Today — an objectively beautiful day in Boston — we took a walk along the river behind our house. It is late November; the trees have mostly shed their leaves, which only makes the brilliant blue of the sky on a day like this all the more stunning.
My 5-year-old son, N, enjoyed racing along the path, experimenting with the moves he learned in karate class. (Front kick! Side kick!) At some point, we wandered off the gravel, towards the local middle school’s playing field.
N ran back and forth, the crunch of the dry leaves echoing.
“Mama! Papa! Watch me!”
More jumps. More side kicks.
“There are so many leaves!” He mused.
After years of teaching elementary mathematics, my brain perks up at the mere hint of quantity. I’m like a bloodhound.
“How many leaves do you think there are?” I posed to N.
“Maybe… 59 hundred?” N suggested with a shrug.
“Ooooh, I like that guess,” I told him. Then I paused: “If I told you there were ten leaves, would you believe me?”
He gave me the most skeptical look he could muster, eyebrows slanted down and mouth slanted up. Sometimes, he looks just like his father. “No!”
“There’s ten leaves right here. 1, 2, 3, 4, 5, 6, 7, 8, 9, 10!” He gestured at the leaves broadly, without specifying which ten. “There’s more than ten.”
“If I told you there were 100 leaves… would you believe me?”
N squinted and pursed his lips, considering the idea. “I don’t think so. 100 is a lot but this is a lotter.”
“Oh, sometimes we count to 100, don’t we,” I countered. There’s a book that N loves — Stop and Smell the Cookies, by Gibson Frazier — that suggests counting to 100 as strategy for regulation. In the book, the main character counts by tens. So calming.
“Yeah, 10, 20, 30, 40, 50, 60, 70, 80, 90… oooOone HUNdredDDDDD!” N announced with fanfare. Oprah could take notes.
“Okay, so you’re thinking more than 100,” I said. “If I told you that there were 1000 leaves, would you believe me?”
N squinted again. “Maybe. Or maybe 72 thousand or 100 thousand.”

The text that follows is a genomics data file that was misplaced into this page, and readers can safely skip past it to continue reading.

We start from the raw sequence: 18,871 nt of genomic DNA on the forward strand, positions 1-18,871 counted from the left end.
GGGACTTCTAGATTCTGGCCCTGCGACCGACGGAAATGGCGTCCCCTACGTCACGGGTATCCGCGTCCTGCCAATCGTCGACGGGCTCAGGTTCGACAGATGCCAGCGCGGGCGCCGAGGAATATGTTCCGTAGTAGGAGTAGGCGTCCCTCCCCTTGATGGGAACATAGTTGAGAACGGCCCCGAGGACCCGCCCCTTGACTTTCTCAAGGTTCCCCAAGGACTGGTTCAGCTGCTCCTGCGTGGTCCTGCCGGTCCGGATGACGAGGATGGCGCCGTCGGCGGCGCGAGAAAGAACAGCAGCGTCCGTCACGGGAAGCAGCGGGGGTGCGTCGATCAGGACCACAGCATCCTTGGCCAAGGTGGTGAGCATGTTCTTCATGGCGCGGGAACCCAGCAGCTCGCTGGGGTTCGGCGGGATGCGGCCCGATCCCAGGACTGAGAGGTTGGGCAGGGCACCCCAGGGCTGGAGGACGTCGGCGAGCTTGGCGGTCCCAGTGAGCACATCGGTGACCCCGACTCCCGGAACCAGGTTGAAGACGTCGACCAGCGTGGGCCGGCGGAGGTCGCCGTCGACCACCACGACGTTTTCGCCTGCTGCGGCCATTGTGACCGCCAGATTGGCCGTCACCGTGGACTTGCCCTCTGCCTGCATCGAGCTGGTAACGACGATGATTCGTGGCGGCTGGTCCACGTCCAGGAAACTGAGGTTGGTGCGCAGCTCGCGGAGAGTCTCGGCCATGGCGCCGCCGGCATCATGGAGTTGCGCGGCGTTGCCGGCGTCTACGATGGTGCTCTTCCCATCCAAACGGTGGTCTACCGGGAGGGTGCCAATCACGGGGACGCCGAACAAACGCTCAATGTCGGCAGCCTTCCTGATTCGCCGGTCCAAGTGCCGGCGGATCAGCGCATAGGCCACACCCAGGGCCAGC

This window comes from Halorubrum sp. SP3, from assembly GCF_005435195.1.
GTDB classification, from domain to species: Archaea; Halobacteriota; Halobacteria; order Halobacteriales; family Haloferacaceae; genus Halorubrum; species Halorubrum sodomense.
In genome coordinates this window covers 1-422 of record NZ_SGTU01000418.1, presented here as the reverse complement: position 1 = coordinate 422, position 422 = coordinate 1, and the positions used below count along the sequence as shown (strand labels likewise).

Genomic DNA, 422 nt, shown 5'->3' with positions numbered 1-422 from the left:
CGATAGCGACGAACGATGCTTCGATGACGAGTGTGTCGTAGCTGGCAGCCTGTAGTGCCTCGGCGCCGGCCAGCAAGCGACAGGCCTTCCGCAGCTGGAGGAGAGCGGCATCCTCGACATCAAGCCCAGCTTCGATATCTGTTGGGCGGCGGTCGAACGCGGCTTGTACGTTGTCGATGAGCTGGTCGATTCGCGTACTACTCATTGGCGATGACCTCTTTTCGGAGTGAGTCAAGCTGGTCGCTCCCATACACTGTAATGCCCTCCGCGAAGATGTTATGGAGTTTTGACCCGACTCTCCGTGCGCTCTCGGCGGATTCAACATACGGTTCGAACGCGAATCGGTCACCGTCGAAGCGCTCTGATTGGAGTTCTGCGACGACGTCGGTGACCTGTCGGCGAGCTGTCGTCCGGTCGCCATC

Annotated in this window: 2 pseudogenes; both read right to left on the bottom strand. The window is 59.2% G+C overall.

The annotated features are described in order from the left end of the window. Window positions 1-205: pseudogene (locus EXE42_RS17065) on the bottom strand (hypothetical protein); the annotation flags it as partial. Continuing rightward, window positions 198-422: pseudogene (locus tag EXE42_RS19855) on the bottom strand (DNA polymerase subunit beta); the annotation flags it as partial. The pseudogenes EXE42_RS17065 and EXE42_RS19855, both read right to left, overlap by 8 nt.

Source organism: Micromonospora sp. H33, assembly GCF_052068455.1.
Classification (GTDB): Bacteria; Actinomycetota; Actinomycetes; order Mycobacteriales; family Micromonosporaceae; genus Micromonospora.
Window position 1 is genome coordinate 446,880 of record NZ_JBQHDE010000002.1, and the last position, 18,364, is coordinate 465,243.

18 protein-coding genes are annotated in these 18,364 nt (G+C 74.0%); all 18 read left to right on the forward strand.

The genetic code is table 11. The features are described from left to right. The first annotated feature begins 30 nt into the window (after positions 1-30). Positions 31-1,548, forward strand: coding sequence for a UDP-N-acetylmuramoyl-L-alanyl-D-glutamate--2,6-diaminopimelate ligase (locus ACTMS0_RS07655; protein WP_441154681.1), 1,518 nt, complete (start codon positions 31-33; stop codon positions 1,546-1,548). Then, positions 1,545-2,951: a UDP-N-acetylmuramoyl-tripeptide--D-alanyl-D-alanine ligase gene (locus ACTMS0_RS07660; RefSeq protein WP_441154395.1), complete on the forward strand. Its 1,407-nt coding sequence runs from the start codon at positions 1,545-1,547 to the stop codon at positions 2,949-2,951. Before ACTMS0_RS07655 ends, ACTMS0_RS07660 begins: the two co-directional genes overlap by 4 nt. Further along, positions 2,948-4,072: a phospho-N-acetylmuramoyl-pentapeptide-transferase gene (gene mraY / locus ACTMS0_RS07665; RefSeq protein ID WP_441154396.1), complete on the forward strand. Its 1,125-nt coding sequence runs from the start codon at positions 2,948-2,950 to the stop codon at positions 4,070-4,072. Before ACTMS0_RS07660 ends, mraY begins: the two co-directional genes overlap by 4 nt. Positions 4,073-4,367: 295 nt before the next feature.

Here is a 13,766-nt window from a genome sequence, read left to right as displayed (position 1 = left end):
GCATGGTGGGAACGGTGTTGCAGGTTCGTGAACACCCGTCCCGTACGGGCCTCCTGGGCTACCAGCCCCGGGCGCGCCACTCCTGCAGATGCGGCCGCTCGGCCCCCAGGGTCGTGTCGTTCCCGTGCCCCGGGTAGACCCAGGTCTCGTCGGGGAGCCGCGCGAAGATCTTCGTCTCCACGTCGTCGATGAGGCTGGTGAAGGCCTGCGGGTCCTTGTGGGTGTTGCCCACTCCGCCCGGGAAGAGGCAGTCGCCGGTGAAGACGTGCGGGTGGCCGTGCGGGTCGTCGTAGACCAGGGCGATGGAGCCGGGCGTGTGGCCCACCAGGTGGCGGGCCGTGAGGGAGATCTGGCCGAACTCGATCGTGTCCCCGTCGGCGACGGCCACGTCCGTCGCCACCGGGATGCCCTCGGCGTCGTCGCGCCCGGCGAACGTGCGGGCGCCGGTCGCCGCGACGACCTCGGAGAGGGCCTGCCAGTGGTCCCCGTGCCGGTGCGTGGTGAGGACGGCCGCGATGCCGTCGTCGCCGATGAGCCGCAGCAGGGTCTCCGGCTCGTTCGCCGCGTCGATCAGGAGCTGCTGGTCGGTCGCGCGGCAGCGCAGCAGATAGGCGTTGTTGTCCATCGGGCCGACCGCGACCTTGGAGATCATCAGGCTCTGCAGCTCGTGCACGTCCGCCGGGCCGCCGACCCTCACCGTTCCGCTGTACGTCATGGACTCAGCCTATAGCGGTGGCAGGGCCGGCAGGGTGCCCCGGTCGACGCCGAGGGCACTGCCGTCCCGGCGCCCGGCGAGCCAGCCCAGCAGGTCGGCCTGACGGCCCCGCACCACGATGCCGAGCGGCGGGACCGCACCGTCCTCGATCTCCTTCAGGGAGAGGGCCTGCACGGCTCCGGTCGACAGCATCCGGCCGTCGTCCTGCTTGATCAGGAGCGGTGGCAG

“If I told you there were 1 million leaves, would you believe me?”
“A million sounds really big!” N chuckled. He has no benchmark for determining this quantity. He was already starting to run off further away, the crunch of each leaf punctuating his words. “Maybe it’s 72 thousand millionnnnn!”
If I told you… would you believe me?
In this conversation, I did not expect 5-year-old N to differentiate between what a thousand a million look like. He’s in preschool, still working on nailing every teen number when he counts.
But I like these conversations for a few reasons. Using the “would you believe me” structure allows us to play around with different quantities. We use it for countable quantities, like the number of eggs in the carton of 18, as well as the seemingly endless trails of autumn leaves. What makes sense: is ten enough? Is twenty too much?
When it’s a smaller quantity — the number of legos in a small bag — we might count them. With leaves, we let the ideas hang in the cool November air.
It is also building up some healthy skepticism and critical thinking. Should my son believe everything I, or another adult, says? (I mean, like every parent, there are times when I’m Not In the Mood to be questioned, and that this is a subtle point for a preschooler, but I do want him to grow up to be someone that respects others, values community, and also thinks critically.
In the Classroom
I use this structure at school sometimes, too. For example, students sometimes get stuck when asked to estimate, or when asked to determine whether an answer is reasonable. It’s an on the spot version of tasks that offer a fictional student’s thinking and ask the students to critique the reasoning.
45 x 82
Would you believe me if I said the answer was close to 3600?
Would you believe me if I said that (16, 16) was a point on this line?
It’s not really anything new.
…but it’s playful. It’s fun to say that you wouldn’t believe someone in a position of authority, or realize that — oh, no! — they flipped the script and actually would would believe them. That’s completely reasonable.
…or maybe it’s just a fun way to mathematize the world with a child out on a walk, on a gorgeous day in the late fall.